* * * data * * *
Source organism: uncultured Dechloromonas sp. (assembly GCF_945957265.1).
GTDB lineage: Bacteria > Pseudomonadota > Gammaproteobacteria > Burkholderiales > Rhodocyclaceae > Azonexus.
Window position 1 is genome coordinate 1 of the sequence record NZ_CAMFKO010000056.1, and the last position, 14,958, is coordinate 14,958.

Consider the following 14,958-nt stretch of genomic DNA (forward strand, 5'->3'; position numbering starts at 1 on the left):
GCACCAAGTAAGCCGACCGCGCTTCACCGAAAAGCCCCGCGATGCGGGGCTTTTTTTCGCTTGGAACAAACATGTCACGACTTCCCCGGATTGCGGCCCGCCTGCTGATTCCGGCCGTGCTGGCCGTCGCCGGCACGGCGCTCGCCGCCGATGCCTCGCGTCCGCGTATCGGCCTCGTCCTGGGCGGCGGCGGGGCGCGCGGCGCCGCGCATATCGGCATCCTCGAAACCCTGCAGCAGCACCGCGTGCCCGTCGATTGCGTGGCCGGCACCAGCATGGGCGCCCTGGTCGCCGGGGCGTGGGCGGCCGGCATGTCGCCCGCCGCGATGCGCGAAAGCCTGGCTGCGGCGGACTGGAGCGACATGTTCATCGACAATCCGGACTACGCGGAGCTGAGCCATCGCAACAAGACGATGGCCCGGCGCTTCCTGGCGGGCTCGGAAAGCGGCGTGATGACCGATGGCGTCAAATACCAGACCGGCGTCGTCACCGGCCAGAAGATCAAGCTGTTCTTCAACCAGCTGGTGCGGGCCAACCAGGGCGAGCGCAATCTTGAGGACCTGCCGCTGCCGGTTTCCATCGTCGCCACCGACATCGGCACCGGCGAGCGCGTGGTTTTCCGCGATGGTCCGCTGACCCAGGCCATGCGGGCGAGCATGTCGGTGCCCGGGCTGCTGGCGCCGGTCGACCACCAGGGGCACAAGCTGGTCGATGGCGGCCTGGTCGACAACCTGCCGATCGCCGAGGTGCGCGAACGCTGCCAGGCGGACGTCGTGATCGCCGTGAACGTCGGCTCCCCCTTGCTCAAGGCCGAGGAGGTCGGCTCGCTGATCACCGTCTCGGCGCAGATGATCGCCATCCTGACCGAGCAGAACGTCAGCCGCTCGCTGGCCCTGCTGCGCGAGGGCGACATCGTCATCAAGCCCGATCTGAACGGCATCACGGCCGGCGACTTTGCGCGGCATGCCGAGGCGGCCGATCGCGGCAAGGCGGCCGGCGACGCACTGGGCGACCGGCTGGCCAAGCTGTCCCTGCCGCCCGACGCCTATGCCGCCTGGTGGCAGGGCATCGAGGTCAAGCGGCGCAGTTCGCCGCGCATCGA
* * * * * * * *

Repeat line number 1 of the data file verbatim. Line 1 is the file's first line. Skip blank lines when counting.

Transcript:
Source organism: uncultured Dechloromonas sp. (assembly GCF_945957265.1).